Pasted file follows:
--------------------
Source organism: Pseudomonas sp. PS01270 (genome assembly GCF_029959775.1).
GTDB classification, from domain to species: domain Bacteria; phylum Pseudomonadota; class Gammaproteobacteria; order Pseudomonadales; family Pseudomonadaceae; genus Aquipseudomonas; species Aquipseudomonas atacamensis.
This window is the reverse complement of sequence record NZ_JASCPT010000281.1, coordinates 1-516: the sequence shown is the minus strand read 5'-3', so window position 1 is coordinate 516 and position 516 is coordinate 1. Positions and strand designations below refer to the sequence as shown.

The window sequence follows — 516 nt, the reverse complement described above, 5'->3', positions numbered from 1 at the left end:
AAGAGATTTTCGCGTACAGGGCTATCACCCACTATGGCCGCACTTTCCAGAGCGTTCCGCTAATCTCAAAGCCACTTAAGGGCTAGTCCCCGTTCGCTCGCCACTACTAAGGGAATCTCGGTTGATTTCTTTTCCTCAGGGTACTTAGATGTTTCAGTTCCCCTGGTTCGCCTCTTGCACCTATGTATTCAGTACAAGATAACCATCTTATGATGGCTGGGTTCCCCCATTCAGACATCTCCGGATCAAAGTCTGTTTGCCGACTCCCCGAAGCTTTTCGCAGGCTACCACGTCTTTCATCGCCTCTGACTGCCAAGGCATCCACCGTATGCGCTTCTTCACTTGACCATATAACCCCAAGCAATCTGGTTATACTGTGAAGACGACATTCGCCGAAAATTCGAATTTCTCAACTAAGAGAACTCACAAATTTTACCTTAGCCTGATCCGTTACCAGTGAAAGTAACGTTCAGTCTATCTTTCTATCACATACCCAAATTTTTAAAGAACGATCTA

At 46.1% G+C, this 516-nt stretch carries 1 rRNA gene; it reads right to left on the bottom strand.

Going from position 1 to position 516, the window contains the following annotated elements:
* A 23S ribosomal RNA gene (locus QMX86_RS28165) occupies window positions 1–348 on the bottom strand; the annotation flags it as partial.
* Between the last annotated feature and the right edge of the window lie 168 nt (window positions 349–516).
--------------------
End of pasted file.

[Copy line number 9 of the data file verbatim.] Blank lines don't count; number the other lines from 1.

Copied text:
* Between the last annotated feature and the right edge of the window lie 168 nt (window positions 349–516).